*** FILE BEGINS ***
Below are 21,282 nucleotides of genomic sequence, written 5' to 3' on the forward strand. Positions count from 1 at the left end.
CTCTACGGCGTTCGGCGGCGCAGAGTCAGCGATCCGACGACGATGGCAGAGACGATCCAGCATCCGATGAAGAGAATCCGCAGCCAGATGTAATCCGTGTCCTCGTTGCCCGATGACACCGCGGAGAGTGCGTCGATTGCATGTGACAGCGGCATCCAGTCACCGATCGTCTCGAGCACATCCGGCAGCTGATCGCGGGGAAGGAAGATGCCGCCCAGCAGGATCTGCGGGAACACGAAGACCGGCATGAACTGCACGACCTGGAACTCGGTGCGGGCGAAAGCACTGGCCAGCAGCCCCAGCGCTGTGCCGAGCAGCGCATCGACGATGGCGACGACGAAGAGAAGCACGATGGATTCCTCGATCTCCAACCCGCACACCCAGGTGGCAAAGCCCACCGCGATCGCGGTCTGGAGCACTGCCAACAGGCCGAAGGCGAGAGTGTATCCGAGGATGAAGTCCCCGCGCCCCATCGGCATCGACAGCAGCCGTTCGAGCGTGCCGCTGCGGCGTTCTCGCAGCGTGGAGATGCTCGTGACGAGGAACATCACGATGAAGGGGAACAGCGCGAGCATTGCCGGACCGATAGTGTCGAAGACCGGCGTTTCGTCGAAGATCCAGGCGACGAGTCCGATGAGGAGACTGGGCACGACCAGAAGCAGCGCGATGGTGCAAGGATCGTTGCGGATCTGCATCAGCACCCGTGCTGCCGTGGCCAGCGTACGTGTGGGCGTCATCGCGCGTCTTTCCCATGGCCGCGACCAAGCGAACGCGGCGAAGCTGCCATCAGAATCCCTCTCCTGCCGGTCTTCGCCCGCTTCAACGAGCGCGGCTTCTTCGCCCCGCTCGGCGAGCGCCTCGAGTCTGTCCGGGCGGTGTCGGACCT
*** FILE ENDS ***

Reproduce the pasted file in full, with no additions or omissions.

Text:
Below are 21,282 nucleotides of genomic sequence, written 5' to 3' on the forward strand. Positions count from 1 at the left end.
CTCTACGGCGTTCGGCGGCGCAGAGTCAGCGATCCGACGACGATGGCAGAGACGATCCAGCATCCGATGAAGAGAATCCGCAGCCAGATGTAATCCGTGTCCTCGTTGCCCGATGACACCGCGGAGAGTGCGTCGATTGCATGTGACAGCGGCATCCAGTCACCGATCGTCTCGAGCACATCCGGCAGCTGATCGCGGGGAAGGAAGATGCCGCCCAGCAGGATCTGCGGGAACACGAAGACCGGCATGAACTGCACGACCTGGAACTCGGTGCGGGCGAAAGCACTGGCCAGCAGCCCCAGCGCTGTGCCGAGCAGCGCATCGACGATGGCGACGACGAAGAGAAGCACGATGGATTCCTCGATCTCCAACCCGCACACCCAGGTGGCAAAGCCCACCGCGATCGCGGTCTGGAGCACTGCCAACAGGCCGAAGGCGAGAGTGTATCCGAGGATGAAGTCCCCGCGCCCCATCGGCATCGACAGCAGCCGTTCGAGCGTGCCGCTGCGGCGTTCTCGCAGCGTGGAGATGCTCGTGACGAGGAACATCACGATGAAGGGGAACAGCGCGAGCATTGCCGGACCGATAGTGTCGAAGACCGGCGTTTCGTCGAAGATCCAGGCGACGAGTCCGATGAGGAGACTGGGCACGACCAGAAGCAGCGCGATGGTGCAAGGATCGTTGCGGATCTGCATCAGCACCCGTGCTGCCGTGGCCAGCGTACGTGTGGGCGTCATCGCGCGTCTTTCCCATGGCCGCGACCAAGCGAACGCGGCGAAGCTGCCATCAGAATCCCTCTCCTGCCGGTCTTCGCCCGCTTCAACGAGCGCGGCTTCTTCGCCCCGCTCGGCGAGCGCCTCGAGTCTGTCCGGGCGGTGTCGGACCT